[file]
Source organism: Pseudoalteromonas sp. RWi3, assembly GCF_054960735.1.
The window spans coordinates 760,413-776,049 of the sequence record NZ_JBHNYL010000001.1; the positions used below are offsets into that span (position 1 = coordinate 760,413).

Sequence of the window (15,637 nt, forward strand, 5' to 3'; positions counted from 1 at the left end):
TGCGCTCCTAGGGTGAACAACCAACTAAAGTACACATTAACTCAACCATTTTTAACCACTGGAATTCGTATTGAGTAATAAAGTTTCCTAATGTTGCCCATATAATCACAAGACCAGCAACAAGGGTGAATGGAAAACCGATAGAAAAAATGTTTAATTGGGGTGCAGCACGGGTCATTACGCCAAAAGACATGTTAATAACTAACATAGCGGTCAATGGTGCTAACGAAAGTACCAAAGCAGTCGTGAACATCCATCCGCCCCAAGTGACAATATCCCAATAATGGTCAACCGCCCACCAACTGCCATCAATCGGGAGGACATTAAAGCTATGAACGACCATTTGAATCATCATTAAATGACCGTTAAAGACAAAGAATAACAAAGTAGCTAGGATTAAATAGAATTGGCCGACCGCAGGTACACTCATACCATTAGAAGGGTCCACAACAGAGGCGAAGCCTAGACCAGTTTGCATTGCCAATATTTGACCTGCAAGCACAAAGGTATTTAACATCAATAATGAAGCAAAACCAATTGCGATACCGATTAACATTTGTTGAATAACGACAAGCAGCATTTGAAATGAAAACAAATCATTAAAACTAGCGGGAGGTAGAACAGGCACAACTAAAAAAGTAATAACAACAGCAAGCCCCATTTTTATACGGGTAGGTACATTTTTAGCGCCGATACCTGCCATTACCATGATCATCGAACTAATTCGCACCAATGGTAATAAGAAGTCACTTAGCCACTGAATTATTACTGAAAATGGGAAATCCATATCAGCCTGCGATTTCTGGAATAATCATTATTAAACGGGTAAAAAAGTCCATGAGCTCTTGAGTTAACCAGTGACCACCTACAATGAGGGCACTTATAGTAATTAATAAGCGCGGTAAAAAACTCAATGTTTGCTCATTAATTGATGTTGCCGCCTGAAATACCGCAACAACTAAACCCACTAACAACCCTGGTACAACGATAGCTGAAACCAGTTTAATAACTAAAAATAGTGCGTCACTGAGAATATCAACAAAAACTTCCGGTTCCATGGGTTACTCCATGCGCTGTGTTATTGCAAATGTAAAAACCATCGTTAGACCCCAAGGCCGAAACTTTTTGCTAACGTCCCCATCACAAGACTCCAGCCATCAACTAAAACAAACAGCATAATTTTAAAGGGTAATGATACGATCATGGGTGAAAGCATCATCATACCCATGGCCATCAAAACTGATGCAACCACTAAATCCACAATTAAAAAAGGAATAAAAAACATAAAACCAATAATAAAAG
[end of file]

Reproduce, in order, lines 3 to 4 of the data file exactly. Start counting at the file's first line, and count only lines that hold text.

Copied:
Sequence of the window (15,637 nt, forward strand, 5' to 3'; positions counted from 1 at the left end):
TGCGCTCCTAGGGTGAACAACCAACTAAAGTACACATTAACTCAACCATTTTTAACCACTGGAATTCGTATTGAGTAATAAAGTTTCCTAATGTTGCCCATATAATCACAAGACCAGCAACAAGGGTGAATGGAAAACCGATAGAAAAAATGTTTAATTGGGGTGCAGCACGGGTCATTACGCCAAAAGACATGTTAATAACTAACATAGCGGTCAATGGTGCTAACGAAAGTACCAAAGCAGTCGTGAACATCCATCCGCCCCAAGTGACAATATCCCAATAATGGTCAACCGCCCACCAACTGCCATCAATCGGGAGGACATTAAAGCTATGAACGACCATTTGAATCATCATTAAATGACCGTTAAAGACAAAGAATAACAAAGTAGCTAGGATTAAATAGAATTGGCCGACCGCAGGTACACTCATACCATTAGAAGGGTCCACAACAGAGGCGAAGCCTAGACCAGTTTGCATTGCCAATATTTGACCTGCAAGCACAAAGGTATTTAACATCAATAATGAAGCAAAACCAATTGCGATACCGATTAACATTTGTTGAATAACGACAAGCAGCATTTGAAATGAAAACAAATCATTAAAACTAGCGGGAGGTAGAACAGGCACAACTAAAAAAGTAATAACAACAGCAAGCCCCATTTTTATACGGGTAGGTACATTTTTAGCGCCGATACCTGCCATTACCATGATCATCGAACTAATTCGCACCAATGGTAATAAGAAGTCACTTAGCCACTGAATTATTACTGAAAATGGGAAATCCATATCAGCCTGCGATTTCTGGAATAATCATTATTAAACGGGTAAAAAAGTCCATGAGCTCTTGAGTTAACCAGTGACCACCTACAATGAGGGCACTTATAGTAATTAATAAGCGCGGTAAAAAACTCAATGTTTGCTCATTAATTGATGTTGCCGCCTGAAATACCGCAACAACTAAACCCACTAACAACCCTGGTACAACGATAGCTGAAACCAGTTTAATAACTAAAAATAGTGCGTCACTGAGAATATCAACAAAAACTTCCGGTTCCATGGGTTACTCCATGCGCTGTGTTATTGCAAATGTAAAAACCATCGTTAGACCCCAAGGCCGAAACTTTTTGCTAACGTCCCCATCACAAGACTCCAGCCATCAACTAAAACAAACAGCATAATTTTAAAGGGTAATGATACGATCATGGGTGAAAGCATCATCATACCCATGGCCATCAAAACTGATGCAACCACTAAATCCACAATTAAAAAAGGAATAAAAAACATAAAACCAATAATAAAAG